Sculpture a gift to Hawke’s Bay

Yesterday we had the official unveiling of “Ivy”, the stunning Tony Cragg sculpture now sitting at the entrance to MTG Hawke’s Bay. This work was created as a commissioned piece specifically to sit alongside the pillars at the entrance to MTG and it sits beautifully – looking as if it had always been there. Gifted to the MTG collection and the people of Hawke’s Bay by the Reydan and Roger Weiss Trust, this is the only Tony Cragg available on public display in New Zealand. We are truly blessed to be the recipient of such incredible and generous philanthropy, without which we could never even dream of acquiring a work of this calibre.

Tony Cragg is an acclaimed international artist, born in the UK and now residing in Germany. Among his many awards is the prestigious Turner Prize which he received in 1988. Cragg’s work has been shown extensively throughout Europe and beyond and is held in numerous major art galleries around the world.

Cragg finds inspiration in his materials, letting this inform the piece. If you approach ‘Ivy’ from different angles you will find various shapes, forms and even faces within the work. “His sensitivity to different materials is and has been the starting point for his work. To a great extent, his choice of material has determined the form, which a sculpture has taken on. Different materials give different emotional experiences, both for the artist and for us as observers. Tony Cragg points out that the words material and materia originate from the Latin word mater mother. Like a mother, the material gives birth to the thought; the different properties of a material give rise to the idea, which produces the form….”  Connoisseur, 2000

Sitting at the entrance way of the region’s premier cultural facility “Ivy” speaks to the significance of museums and galleries and the important role we play in inspiring new generations, holding collective and diverse memories, and generating debate

Those who attended the opening of our new exhibition “FAFSWAG: code switch” earlier this week, were treated to a series of stunning performance pieces to launch the exhibition. With artworks from three members of the South Auckland based FAFSWAG Arts Collective, this exhibition explores themes of gender and sexuality diversity. Complementing this exhibition a vibrant mural “Te Aniwaniwa Nui” has been emerging in the main foyer of the museum. Created by Taupuruariki (Ariki) Brightwell this work depicts the god of rainbows Uenuku and ancestors special to Ngāti Kahungunu, including the chief from whom the iwi takes its name.  Come in and view this vibrant artwork, the new exhibition “FAFSWAG: code switch” and “Ivy”. Entry to your museum is free so bring your friends and whanau.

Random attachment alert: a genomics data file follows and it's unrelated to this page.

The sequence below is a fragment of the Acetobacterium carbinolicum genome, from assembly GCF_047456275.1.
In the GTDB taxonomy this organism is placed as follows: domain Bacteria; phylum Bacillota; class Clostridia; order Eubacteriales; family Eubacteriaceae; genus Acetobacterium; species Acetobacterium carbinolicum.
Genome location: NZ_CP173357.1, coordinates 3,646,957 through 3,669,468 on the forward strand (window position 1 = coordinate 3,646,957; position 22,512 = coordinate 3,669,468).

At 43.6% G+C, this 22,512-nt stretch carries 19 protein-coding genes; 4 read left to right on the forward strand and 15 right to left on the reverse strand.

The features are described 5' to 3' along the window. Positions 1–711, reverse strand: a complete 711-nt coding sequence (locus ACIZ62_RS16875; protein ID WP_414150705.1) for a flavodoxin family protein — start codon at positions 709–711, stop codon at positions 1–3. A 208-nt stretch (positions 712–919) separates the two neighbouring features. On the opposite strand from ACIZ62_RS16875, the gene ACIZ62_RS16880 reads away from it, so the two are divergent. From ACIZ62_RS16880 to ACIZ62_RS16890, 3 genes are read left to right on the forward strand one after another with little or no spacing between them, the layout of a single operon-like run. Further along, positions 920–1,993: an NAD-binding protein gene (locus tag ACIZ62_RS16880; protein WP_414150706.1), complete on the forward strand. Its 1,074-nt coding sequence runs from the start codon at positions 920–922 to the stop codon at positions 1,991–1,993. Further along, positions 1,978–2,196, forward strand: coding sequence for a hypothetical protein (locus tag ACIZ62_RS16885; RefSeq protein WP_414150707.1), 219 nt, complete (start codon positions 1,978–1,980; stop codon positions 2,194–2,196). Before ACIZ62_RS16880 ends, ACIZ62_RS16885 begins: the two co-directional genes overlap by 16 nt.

Unfortunately there were two errors in my column last week regarding Trooper Percy Robert Manson. Percy was killed on 30 March 1918 (not 1919) and died on Hill 309 (not 3039). I apologise for my errors and for any distress they may have caused.

  • Panel discussion with artists from the exhibition “FAFSWAG: code switch” on the practice of modifying expression to adapt to different sociocultural norms. Today, Saturday 24 November, 11am, meet in front foyer – free entry, no bookings required
  • This weekend (24-25 November) is the last chance to see “Steadfast Steamers: Models of Hawke’s Bay Shipping” which will be dismantled on Monday to make way for a new exhibition
  • Exhibition tour “House of Webb: A Victorian Family’s Journey to Ormondville.” with Curator, Gail Pope. 4 December ,11am, meet in front foyer – free entry, no bookings required
  • Twilight Art Class, held in the exhibition space, explore various mediums used by the Webb family throughout their journeys. This session focuses on comic illustration. 4 December, 6-8pm. $35 per class ($30 for friends of MTG). Please register to secure a place 06 835 7781

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Laura Vodanovich – Director, MTG
Published in the Hawke’s Bay Today, 24 November 2018

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